|Figure 1: Preoperative computed tomography showing aneurysm of the right radial artery|
Click here to view
|Figure 2: Pulsatile, globular mass of 3 cm × 3 cm in the right forearm in the ventrolateral surface|
Click here to view
|Figure 4: Ligation of both the proximal and distal parts of the radial artery with excision of the aneurysm|
Click here to view
| Discussion|| |
We report a case of a 38-year-old male with iatrogenic true radial artery aneurysm. The patient had a history of failed IV access in the same area, followed by mild pain for a day in the radial part of the distal right forearm. There were pain, swelling, and pulsatile mass in the right lateral part of the distal forearm 2 weeks after the injury. We initially managed the patient conservatively with steroids with the suspicion of vasculitis, but due to failure of management, surgical intervention was planned. Proper treatment is necessary as aneurysm carries the risk of rupture, thromboembolism, or nerve compression. However, owing to persistence of symptoms, we planned for further evaluation. Doppler ultrasonography as well as CT angiogram suggested pseudoaneurysm of the radial artery. The uniqueness about this case is that although the evaluation suggested pseudoaneurysm, intraoperatively it was found to be true aneurysm as all the layers of the vessel wall were seen, and there was no neck as of pseudoaneurysm. Another feature of this case is that the long segment of the radial artery was involved and thus not amenable for bypass.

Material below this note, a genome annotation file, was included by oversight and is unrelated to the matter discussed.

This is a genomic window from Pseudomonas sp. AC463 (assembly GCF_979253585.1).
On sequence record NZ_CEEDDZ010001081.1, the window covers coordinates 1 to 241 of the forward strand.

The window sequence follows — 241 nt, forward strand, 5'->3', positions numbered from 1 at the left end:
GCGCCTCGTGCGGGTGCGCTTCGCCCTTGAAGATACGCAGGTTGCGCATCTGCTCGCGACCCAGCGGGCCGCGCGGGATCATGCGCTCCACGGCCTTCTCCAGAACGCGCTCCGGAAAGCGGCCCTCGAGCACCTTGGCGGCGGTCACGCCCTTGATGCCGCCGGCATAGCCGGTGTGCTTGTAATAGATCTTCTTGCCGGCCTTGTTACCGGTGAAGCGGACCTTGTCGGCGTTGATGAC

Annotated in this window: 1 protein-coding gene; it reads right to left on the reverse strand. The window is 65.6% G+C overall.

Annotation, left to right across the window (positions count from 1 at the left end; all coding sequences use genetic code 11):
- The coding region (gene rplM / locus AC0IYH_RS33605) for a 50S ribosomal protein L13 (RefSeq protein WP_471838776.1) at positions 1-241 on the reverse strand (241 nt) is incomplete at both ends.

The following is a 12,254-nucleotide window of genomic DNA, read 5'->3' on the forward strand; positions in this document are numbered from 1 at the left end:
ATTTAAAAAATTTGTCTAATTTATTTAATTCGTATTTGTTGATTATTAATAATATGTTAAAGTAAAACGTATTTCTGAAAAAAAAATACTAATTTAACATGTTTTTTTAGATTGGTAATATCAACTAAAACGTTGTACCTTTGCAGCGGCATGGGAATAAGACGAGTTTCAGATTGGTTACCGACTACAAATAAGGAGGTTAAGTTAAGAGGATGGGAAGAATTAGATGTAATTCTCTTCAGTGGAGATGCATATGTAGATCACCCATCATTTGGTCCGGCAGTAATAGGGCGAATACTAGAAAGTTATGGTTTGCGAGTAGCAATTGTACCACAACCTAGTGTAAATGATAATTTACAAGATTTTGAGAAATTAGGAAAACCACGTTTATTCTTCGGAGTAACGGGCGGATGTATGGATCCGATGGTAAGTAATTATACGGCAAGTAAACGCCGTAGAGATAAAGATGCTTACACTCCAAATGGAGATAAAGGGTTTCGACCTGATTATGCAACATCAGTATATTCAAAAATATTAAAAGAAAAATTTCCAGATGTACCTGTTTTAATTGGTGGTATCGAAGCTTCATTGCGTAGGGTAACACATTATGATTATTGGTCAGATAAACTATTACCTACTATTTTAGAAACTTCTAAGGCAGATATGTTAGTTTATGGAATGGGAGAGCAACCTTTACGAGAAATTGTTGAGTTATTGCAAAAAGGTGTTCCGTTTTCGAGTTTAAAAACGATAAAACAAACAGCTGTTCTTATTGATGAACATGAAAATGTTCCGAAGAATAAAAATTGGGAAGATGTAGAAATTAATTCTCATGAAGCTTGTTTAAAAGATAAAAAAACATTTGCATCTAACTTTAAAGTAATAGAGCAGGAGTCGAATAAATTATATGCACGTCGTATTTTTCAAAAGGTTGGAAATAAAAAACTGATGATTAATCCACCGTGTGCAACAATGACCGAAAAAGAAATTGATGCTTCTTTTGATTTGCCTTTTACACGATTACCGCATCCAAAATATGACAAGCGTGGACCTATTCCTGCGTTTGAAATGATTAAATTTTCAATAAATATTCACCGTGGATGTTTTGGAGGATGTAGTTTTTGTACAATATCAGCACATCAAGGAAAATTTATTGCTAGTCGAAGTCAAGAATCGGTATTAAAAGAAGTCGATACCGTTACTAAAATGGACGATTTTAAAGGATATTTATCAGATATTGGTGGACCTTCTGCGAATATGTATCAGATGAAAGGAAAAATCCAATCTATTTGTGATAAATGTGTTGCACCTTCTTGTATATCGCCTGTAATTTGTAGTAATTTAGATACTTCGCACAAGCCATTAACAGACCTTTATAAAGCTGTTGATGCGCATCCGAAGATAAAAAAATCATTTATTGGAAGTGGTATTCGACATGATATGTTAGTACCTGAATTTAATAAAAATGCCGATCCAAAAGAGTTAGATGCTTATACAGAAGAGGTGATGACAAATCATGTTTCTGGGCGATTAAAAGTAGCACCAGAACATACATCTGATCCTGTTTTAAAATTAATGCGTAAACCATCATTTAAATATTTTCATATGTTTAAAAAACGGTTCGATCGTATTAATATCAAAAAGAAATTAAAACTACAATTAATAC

There are few case reports of radial artery aneurysm following catheterization of the radial artery for coronary angiogram. In a case series, it was found that five radial artery aneurysms occurred out of 16,808 catheterizations; however, they were pseudoaneurysms. We could not find any case report of the radial artery aneurysm from our country. Furthermore, we could not find case reports of true radial artery aneurysm due to trauma while attempting IV access. However, a case report done by Kongunattan reports a case of an aneurysm after a blunt trauma to the right hand diagnosed by Doppler ultrasound. In a meta-analysis done by Hossami Shaabi using the terms “radial artery” and “aneurysm” and “radial artery” and “pseudoaneurysm,” 68 and 46 articles were found, respectively, published until May 2013. Among all 102 reported cases, only eight cases of idiopathic true radial artery aneurysms were reported.